Create a Better Place to Work:
Become an Employer of Choice
By Richard Hadden and Bill Catlette
potatoes take heart. Dave Smith, PhD, a sports psychologist in
England discovered simply thinking about a rigorous workout
can help you lose weight. That's right! In Dr. Smith's study at
Manchester Metropolitan University, people who thought about
exercise twenty times a day for a month gained enough muscle mass to
lose 22 pounds a year without dieting! In other words, if you buy
Smith's claim, pondering iron is nearly as effective as pumping it!
guess what. It doesn't work that way when it comes to creating a
work environment that gets the most out of your employees. No, in
this case, you actually have to do something to get results.
The number one complaint from employees in the trenches is that, in
some places, management does a pretty good job of talking about the
need for good leadership, but far too seldom do they move from
inspiration to execution. Here are six ideas you can turn into
Conduct a morale survey: A survey is the best way to find out
how you’re doing in the morale department. Regularly (and formally)
assess employee attitudes, morale and perceptions of the work
environment through the use of a survey. Feed the results back to
everyone (as in, everyone) within one month. Make sure the survey
scores play a significant role in the promotion, retention
and compensation of all those in a leadership capacity. Use the
data to manage, measure and reshape the organization’s strategic
easy for people to give you the information you need. Put the
survey online, on your intranet, or in a secure area of your
website. But a huge caution here. If you’re not
prepared to share the results, and act on what you learn, in a
reasonable period of time, don’t even get started.
Analyze hiring performance: On the premise that great places to
work start with great people, start measuring, managing, and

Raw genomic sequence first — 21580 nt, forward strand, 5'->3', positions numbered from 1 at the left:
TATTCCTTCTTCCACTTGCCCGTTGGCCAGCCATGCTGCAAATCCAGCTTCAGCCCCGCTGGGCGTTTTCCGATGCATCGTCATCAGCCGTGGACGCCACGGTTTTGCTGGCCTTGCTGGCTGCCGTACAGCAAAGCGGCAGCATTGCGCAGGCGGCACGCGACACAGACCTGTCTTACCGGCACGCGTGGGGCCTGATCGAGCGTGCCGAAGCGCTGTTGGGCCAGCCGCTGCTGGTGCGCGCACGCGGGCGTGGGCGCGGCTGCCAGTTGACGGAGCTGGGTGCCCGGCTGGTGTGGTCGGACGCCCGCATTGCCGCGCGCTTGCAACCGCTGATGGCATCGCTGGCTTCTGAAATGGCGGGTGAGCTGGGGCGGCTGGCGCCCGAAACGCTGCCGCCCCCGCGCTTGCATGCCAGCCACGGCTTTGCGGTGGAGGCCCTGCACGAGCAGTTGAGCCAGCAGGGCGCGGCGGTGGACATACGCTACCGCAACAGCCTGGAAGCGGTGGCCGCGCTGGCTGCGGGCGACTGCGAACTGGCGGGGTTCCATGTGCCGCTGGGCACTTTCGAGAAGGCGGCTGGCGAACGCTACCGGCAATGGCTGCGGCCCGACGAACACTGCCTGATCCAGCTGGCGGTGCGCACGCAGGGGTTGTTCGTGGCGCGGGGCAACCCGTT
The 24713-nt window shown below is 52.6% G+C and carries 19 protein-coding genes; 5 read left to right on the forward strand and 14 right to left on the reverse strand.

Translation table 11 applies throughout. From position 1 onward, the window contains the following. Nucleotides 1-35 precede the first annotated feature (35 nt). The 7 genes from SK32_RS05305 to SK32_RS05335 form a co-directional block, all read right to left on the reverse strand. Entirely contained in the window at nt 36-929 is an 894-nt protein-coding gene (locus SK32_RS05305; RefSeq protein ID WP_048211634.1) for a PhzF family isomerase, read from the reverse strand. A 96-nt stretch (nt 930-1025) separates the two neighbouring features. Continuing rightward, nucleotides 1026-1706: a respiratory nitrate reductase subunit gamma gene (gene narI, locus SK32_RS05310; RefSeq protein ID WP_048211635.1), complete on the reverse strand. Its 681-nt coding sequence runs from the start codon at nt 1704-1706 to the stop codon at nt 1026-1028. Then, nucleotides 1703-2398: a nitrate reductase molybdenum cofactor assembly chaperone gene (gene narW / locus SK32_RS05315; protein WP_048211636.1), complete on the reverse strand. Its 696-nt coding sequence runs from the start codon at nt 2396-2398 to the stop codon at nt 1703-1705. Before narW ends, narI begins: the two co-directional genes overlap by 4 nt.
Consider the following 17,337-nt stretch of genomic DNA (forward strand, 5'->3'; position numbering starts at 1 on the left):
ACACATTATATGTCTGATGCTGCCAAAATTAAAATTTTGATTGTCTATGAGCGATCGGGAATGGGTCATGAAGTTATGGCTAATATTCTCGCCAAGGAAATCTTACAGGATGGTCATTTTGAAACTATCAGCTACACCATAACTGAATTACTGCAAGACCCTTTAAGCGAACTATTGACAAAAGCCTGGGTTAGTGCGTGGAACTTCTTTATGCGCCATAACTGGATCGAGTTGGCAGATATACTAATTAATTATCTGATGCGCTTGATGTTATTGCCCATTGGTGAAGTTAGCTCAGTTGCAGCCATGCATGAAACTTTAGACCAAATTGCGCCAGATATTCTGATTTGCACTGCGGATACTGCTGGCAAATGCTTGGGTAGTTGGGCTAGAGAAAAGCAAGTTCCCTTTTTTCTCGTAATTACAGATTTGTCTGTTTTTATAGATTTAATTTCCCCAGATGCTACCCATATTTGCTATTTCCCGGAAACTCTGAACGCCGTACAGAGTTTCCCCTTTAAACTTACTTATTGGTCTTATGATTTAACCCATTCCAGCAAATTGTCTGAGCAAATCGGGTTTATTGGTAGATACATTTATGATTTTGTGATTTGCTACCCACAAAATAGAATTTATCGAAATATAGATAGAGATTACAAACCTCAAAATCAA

rewarding each manager’s hiring performance over time. This IS part
of your business metrics isn’t it? Make a portion of a manager’s
bonus potential (25 percent recommended) tied to quality of hiring.
Evaluate training feedback: The next time an employee attends
any kind of training, ask them ahead of time to be prepared to tell
you three new concepts or skills they learned from it, and one thing
they will begin doing differently as a result. Don't approach it
like a grilling, but emphasize the need to transform learning into
performance, and your desire to support them in their development.
employees the fruits of their labor: Find a meaningful way to
show people how the product they make, service they support or work
they do is actually used, and enjoyed, by your customers. As an
example, one company commonly meets this challenge with field trips.
Yes, field trips, like when you were in school. Because they
manufacture highly technical medical supplies – tubes, valves, etc.
– the work is tedious, painstaking and, well, occasionally boring.
first step in combating complacency was to build some task variety
into the job. Then, the plant manager started arranging tours of a
nearby hospital where the assembly workers could see their products
at work, saving lives and delivering drugs and pain relief to
patients. The assembly workers returned with such excitement and
rediscovered appreciation for their work that the office staff
wanted to be a part of it, too, so they chartered a bus for
themselves. Now, everyone in the plant makes a couple of trips a
year to continue reinforcing this message: “What we do here is
Investigate effectiveness of internal communications: You
undoubtedly spend tons of money on internal corporate
communications. Here’s a little pop quiz you can use to see if they
are working: Ask the next 10 employees you bump into to write down
the company’s top three business priorities. If the answers are all
exactly the same, congratulations! If they aren’t, you had better
get busy – as former NFL head coach Jimmy Johnson once put it,
“Confused players aren’t very aggressive.”
on the footlocker: Get in the trenches with your employees,
because good leadership is involved leadership. Major General Melvin
Zais, Commander of the 101st Airborne Division in Viet Nam, circa
1968, once said in a speech to future officers, “If you'll get out
of your warm house and go down to the barracks...and just sit on the
footlocker...you don't have to tell ‘em they're doing a great job.
Just sit on the footlocker and talk to one or two soldiers and
leave. They'll know that you know that they're working hard to make
you look good.”
are many quick and easy ways to let your employees know they’re
important to you, and here are six ideas you can implement today. Do
just a couple of them, and you'll have lots to show for it. Just get
out of your fancy, air-conditioned office and go do it!
go. Time to contemplate the treadmill.
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